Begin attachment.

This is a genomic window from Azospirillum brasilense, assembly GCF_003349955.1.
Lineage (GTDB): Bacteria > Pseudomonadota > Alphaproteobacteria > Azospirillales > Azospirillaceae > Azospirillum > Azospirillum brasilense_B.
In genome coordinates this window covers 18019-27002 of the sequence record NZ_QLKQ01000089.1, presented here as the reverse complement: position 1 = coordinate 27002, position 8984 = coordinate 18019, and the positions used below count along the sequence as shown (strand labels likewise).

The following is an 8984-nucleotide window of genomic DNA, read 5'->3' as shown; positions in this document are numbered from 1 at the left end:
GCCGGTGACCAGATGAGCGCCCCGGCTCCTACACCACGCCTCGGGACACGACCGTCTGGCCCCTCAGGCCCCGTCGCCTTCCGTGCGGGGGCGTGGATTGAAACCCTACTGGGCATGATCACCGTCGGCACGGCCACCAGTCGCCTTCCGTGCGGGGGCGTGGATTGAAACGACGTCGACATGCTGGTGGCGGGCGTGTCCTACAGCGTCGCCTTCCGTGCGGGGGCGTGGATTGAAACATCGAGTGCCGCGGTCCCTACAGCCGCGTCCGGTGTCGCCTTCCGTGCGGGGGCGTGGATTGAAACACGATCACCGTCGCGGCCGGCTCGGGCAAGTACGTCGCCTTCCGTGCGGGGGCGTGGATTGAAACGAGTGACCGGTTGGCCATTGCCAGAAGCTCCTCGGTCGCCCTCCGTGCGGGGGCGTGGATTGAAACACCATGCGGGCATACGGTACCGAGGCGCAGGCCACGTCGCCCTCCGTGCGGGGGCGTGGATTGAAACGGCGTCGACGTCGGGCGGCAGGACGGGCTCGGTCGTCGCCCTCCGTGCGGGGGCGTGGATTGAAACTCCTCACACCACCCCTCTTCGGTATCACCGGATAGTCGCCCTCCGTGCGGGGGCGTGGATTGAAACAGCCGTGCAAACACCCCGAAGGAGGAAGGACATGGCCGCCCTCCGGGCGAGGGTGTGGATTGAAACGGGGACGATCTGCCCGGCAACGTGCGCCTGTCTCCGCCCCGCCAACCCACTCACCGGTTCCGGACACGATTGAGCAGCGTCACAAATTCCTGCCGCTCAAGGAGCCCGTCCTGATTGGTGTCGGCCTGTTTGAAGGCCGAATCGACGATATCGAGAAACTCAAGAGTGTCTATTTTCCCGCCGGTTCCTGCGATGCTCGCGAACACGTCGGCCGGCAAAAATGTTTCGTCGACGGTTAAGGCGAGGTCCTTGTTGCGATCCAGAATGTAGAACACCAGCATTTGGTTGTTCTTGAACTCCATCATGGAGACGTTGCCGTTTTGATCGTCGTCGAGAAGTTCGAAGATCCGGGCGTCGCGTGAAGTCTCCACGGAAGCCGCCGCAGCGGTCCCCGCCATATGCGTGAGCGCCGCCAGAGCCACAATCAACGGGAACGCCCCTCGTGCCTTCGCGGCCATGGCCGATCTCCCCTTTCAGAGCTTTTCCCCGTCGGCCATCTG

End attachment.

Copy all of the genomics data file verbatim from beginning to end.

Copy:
This is a genomic window from Azospirillum brasilense, assembly GCF_003349955.1.
Lineage (GTDB): Bacteria > Pseudomonadota > Alphaproteobacteria > Azospirillales > Azospirillaceae > Azospirillum > Azospirillum brasilense_B.
In genome coordinates this window covers 18019-27002 of the sequence record NZ_QLKQ01000089.1, presented here as the reverse complement: position 1 = coordinate 27002, position 8984 = coordinate 18019, and the positions used below count along the sequence as shown (strand labels likewise).

The following is an 8984-nucleotide window of genomic DNA, read 5'->3' as shown; positions in this document are numbered from 1 at the left end:
GCCGGTGACCAGATGAGCGCCCCGGCTCCTACACCACGCCTCGGGACACGACCGTCTGGCCCCTCAGGCCCCGTCGCCTTCCGTGCGGGGGCGTGGATTGAAACCCTACTGGGCATGATCACCGTCGGCACGGCCACCAGTCGCCTTCCGTGCGGGGGCGTGGATTGAAACGACGTCGACATGCTGGTGGCGGGCGTGTCCTACAGCGTCGCCTTCCGTGCGGGGGCGTGGATTGAAACATCGAGTGCCGCGGTCCCTACAGCCGCGTCCGGTGTCGCCTTCCGTGCGGGGGCGTGGATTGAAACACGATCACCGTCGCGGCCGGCTCGGGCAAGTACGTCGCCTTCCGTGCGGGGGCGTGGATTGAAACGAGTGACCGGTTGGCCATTGCCAGAAGCTCCTCGGTCGCCCTCCGTGCGGGGGCGTGGATTGAAACACCATGCGGGCATACGGTACCGAGGCGCAGGCCACGTCGCCCTCCGTGCGGGGGCGTGGATTGAAACGGCGTCGACGTCGGGCGGCAGGACGGGCTCGGTCGTCGCCCTCCGTGCGGGGGCGTGGATTGAAACTCCTCACACCACCCCTCTTCGGTATCACCGGATAGTCGCCCTCCGTGCGGGGGCGTGGATTGAAACAGCCGTGCAAACACCCCGAAGGAGGAAGGACATGGCCGCCCTCCGGGCGAGGGTGTGGATTGAAACGGGGACGATCTGCCCGGCAACGTGCGCCTGTCTCCGCCCCGCCAACCCACTCACCGGTTCCGGACACGATTGAGCAGCGTCACAAATTCCTGCCGCTCAAGGAGCCCGTCCTGATTGGTGTCGGCCTGTTTGAAGGCCGAATCGACGATATCGAGAAACTCAAGAGTGTCTATTTTCCCGCCGGTTCCTGCGATGCTCGCGAACACGTCGGCCGGCAAAAATGTTTCGTCGACGGTTAAGGCGAGGTCCTTGTTGCGATCCAGAATGTAGAACACCAGCATTTGGTTGTTCTTGAACTCCATCATGGAGACGTTGCCGTTTTGATCGTCGTCGAGAAGTTCGAAGATCCGGGCGTCGCGTGAAGTCTCCACGGAAGCCGCCGCAGCGGTCCCCGCCATATGCGTGAGCGCCGCCAGAGCCACAATCAACGGGAACGCCCCTCGTGCCTTCGCGGCCATGGCCGATCTCCCCTTTCAGAGCTTTTCCCCGTCGGCCATCTG